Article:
Avon candidates share their ideas
Ryan Summerlin October 25, 2012
AVON, Colorado – The five candidates running for three open Avon Town Council seats agreed on just about everything Thursday evening in a forum hosted by Ruggs Benedict owner Roger Benedict.
The candidates gathered at the Avon council chambers for the informal forum that lasted about an hour. There were eight people in attendance, including Benedict, to hear what the candidates had to say about their qualifications for the role.
Benedict asked three questions:
1. Tell me about yourself and your qualifications.
After 13 years living in the valley, with about 10 in Avon, Gennett said he has worked for Eagle County, the town of Vail and the town of Avon. His planning background and government experience make him qualified, he said, especially as the town seeks some kind of resolution with the Village at Avon project. He said he’s dedicated to the town and wants to serve, and is interested in focusing on making Avon more pedestrian friendly.
Avon Elementary music teacher Jake Wolf has lived in and out of the valley for 15 years and has toured with various bands before settling down to teach. He said his outside-the-box thinking can bring different perspectives to the town and hopefully make it a great town. Wolf points to his experience with event planning as one reason he could be an asset, citing the town’s need to generate more sales tax revenue.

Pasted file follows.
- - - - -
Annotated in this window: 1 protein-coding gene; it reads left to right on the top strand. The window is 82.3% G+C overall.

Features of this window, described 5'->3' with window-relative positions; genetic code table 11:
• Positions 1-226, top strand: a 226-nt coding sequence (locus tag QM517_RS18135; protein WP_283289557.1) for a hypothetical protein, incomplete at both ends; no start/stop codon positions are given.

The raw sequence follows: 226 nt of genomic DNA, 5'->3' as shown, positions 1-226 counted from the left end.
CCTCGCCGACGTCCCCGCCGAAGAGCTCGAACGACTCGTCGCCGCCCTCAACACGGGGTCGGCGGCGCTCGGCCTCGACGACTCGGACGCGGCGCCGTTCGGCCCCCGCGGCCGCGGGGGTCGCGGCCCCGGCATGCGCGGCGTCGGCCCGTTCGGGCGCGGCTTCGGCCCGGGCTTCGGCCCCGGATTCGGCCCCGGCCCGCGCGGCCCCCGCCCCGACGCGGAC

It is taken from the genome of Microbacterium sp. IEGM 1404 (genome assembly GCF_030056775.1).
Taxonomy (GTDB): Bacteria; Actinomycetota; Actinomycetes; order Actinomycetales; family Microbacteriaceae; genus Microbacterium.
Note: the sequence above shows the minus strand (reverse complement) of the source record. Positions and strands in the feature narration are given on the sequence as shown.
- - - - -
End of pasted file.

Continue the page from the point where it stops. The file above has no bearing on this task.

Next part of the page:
A former Autozone executive, Minervini moved to Avon about six years ago from Memphis. He loves the town and is serving his second term on the planning and zoning commission. Because of his experience working on the Village at Avon matter for the past year, and because he is someone who likes to complete tasks he has started, he said he could bring valuable experience to the town.
Fancher points to “valuable life and work experience” that would help her in serving the town of Avon. She has lived in the county for 20 years, of which the last 12 she has spent in Avon. She has experience working for metropolitan districts in both Eagle-Vail and Beaver Creek, and thinks that experience would be helpful for the Town Council.
With 12 years experience on the Avon Town Council, Buz Reynolds still has work he wants to complete. He has lived in Avon for 37 years – his mother helped develop the area working for Benchmark Properties and his father also served on the Town Council. Reynolds spent 13 years on the planning and zoning board, too, and has also served as mayor.
2. What’s the single most important thing you’d like to accomplish as a council person for the town?
(Every candidate answered that the Traer Creek/Village at Avon development and litigation is the most important issue facing the town.)
The Village at Avon issue won’t simply go away, Minervini said. Whatever ends up getting approved still needs a great deal of focus, and Minervini thinks he has what it takes to “hammer out” the details. Because he is someone who completes tasks, he said, he hopes to work on council to “complete this huge task.”
Wolf agrees Traer Creek is the biggest issue, but talked more about what the money spent on litigation in the matter is taking away from the town. He said he hopes there’s a better path to coming to an agreement with the developers – a path that will free up money and time wasted on litigation for other town improvements.